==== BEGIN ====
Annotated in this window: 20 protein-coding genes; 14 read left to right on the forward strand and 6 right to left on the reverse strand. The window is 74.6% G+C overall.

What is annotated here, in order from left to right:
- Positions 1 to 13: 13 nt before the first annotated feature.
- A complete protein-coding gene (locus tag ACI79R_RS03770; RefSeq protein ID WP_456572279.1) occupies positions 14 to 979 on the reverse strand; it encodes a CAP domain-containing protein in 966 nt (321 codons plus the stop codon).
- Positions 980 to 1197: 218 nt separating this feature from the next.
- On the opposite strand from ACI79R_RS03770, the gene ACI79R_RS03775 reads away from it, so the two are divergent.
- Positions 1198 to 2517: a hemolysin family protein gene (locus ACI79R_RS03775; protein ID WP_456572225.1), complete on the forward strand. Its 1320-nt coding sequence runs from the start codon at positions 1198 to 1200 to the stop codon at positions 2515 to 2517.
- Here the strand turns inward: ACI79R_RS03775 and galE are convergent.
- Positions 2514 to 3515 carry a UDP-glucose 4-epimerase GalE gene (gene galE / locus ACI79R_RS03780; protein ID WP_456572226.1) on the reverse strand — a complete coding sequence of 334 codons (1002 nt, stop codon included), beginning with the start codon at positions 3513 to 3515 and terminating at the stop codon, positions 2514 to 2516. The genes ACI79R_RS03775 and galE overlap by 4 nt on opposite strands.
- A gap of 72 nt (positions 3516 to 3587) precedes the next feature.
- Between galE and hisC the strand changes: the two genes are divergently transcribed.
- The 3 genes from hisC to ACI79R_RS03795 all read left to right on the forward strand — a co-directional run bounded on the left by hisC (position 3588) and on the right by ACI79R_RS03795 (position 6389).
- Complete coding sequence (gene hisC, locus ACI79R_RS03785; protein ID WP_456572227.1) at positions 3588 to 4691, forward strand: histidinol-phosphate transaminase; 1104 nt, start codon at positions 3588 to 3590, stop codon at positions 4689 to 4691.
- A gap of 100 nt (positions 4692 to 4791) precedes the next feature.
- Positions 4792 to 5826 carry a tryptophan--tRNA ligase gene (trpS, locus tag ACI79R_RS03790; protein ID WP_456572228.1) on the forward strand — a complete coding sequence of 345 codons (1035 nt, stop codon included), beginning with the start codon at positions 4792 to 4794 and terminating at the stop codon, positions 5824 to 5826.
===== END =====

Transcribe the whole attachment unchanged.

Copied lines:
Annotated in this window: 20 protein-coding genes; 14 read left to right on the forward strand and 6 right to left on the reverse strand. The window is 74.6% G+C overall.

What is annotated here, in order from left to right:
- Positions 1 to 13: 13 nt before the first annotated feature.
- A complete protein-coding gene (locus tag ACI79R_RS03770; RefSeq protein ID WP_456572279.1) occupies positions 14 to 979 on the reverse strand; it encodes a CAP domain-containing protein in 966 nt (321 codons plus the stop codon).
- Positions 980 to 1197: 218 nt separating this feature from the next.
- On the opposite strand from ACI79R_RS03770, the gene ACI79R_RS03775 reads away from it, so the two are divergent.
- Positions 1198 to 2517: a hemolysin family protein gene (locus ACI79R_RS03775; protein ID WP_456572225.1), complete on the forward strand. Its 1320-nt coding sequence runs from the start codon at positions 1198 to 1200 to the stop codon at positions 2515 to 2517.
- Here the strand turns inward: ACI79R_RS03775 and galE are convergent.
- Positions 2514 to 3515 carry a UDP-glucose 4-epimerase GalE gene (gene galE / locus ACI79R_RS03780; protein ID WP_456572226.1) on the reverse strand — a complete coding sequence of 334 codons (1002 nt, stop codon included), beginning with the start codon at positions 3513 to 3515 and terminating at the stop codon, positions 2514 to 2516. The genes ACI79R_RS03775 and galE overlap by 4 nt on opposite strands.
- A gap of 72 nt (positions 3516 to 3587) precedes the next feature.
- Between galE and hisC the strand changes: the two genes are divergently transcribed.
- The 3 genes from hisC to ACI79R_RS03795 all read left to right on the forward strand — a co-directional run bounded on the left by hisC (position 3588) and on the right by ACI79R_RS03795 (position 6389).
- Complete coding sequence (gene hisC, locus ACI79R_RS03785; protein ID WP_456572227.1) at positions 3588 to 4691, forward strand: histidinol-phosphate transaminase; 1104 nt, start codon at positions 3588 to 3590, stop codon at positions 4689 to 4691.
- A gap of 100 nt (positions 4692 to 4791) precedes the next feature.
- Positions 4792 to 5826 carry a tryptophan--tRNA ligase gene (trpS, locus tag ACI79R_RS03790; protein ID WP_456572228.1) on the forward strand — a complete coding sequence of 345 codons (1035 nt, stop codon included), beginning with the start codon at positions 4792 to 4794 and terminating at the stop codon, positions 5824 to 5826.